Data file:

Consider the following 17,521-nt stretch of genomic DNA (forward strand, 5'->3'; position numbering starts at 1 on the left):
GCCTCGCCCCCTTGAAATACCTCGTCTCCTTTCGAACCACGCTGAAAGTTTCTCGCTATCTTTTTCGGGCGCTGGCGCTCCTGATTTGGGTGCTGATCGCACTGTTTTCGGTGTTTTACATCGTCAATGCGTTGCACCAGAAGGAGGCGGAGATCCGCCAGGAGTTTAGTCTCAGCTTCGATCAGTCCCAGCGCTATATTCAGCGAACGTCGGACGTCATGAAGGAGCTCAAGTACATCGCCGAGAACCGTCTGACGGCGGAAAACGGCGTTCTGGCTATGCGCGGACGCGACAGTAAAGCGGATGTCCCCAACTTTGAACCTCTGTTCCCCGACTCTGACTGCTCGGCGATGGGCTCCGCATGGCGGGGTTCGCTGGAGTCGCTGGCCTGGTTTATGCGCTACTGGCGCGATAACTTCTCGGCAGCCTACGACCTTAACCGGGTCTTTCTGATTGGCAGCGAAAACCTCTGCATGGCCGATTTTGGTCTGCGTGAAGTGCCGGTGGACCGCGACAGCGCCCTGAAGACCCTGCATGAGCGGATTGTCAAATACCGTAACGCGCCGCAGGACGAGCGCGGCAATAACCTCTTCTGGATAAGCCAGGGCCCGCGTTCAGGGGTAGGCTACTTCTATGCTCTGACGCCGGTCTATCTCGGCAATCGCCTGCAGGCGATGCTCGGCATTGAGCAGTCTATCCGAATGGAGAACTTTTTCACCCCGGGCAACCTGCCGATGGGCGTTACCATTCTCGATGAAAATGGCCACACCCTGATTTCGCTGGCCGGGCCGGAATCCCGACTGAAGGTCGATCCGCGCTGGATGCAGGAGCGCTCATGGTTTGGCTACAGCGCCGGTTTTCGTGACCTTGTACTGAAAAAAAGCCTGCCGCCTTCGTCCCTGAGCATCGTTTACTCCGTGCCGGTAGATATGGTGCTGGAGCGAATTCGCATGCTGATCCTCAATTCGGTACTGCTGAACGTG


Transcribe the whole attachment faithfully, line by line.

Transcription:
Consider the following 17,521-nt stretch of genomic DNA (forward strand, 5'->3'; position numbering starts at 1 on the left):
GCCTCGCCCCCTTGAAATACCTCGTCTCCTTTCGAACCACGCTGAAAGTTTCTCGCTATCTTTTTCGGGCGCTGGCGCTCCTGATTTGGGTGCTGATCGCACTGTTTTCGGTGTTTTACATCGTCAATGCGTTGCACCAGAAGGAGGCGGAGATCCGCCAGGAGTTTAGTCTCAGCTTCGATCAGTCCCAGCGCTATATTCAGCGAACGTCGGACGTCATGAAGGAGCTCAAGTACATCGCCGAGAACCGTCTGACGGCGGAAAACGGCGTTCTGGCTATGCGCGGACGCGACAGTAAAGCGGATGTCCCCAACTTTGAACCTCTGTTCCCCGACTCTGACTGCTCGGCGATGGGCTCCGCATGGCGGGGTTCGCTGGAGTCGCTGGCCTGGTTTATGCGCTACTGGCGCGATAACTTCTCGGCAGCCTACGACCTTAACCGGGTCTTTCTGATTGGCAGCGAAAACCTCTGCATGGCCGATTTTGGTCTGCGTGAAGTGCCGGTGGACCGCGACAGCGCCCTGAAGACCCTGCATGAGCGGATTGTCAAATACCGTAACGCGCCGCAGGACGAGCGCGGCAATAACCTCTTCTGGATAAGCCAGGGCCCGCGTTCAGGGGTAGGCTACTTCTATGCTCTGACGCCGGTCTATCTCGGCAATCGCCTGCAGGCGATGCTCGGCATTGAGCAGTCTATCCGAATGGAGAACTTTTTCACCCCGGGCAACCTGCCGATGGGCGTTACCATTCTCGATGAAAATGGCCACACCCTGATTTCGCTGGCCGGGCCGGAATCCCGACTGAAGGTCGATCCGCGCTGGATGCAGGAGCGCTCATGGTTTGGCTACAGCGCCGGTTTTCGTGACCTTGTACTGAAAAAAAGCCTGCCGCCTTCGTCCCTGAGCATCGTTTACTCCGTGCCGGTAGATATGGTGCTGGAGCGAATTCGCATGCTGATCCTCAATTCGGTACTGCTGAACGTG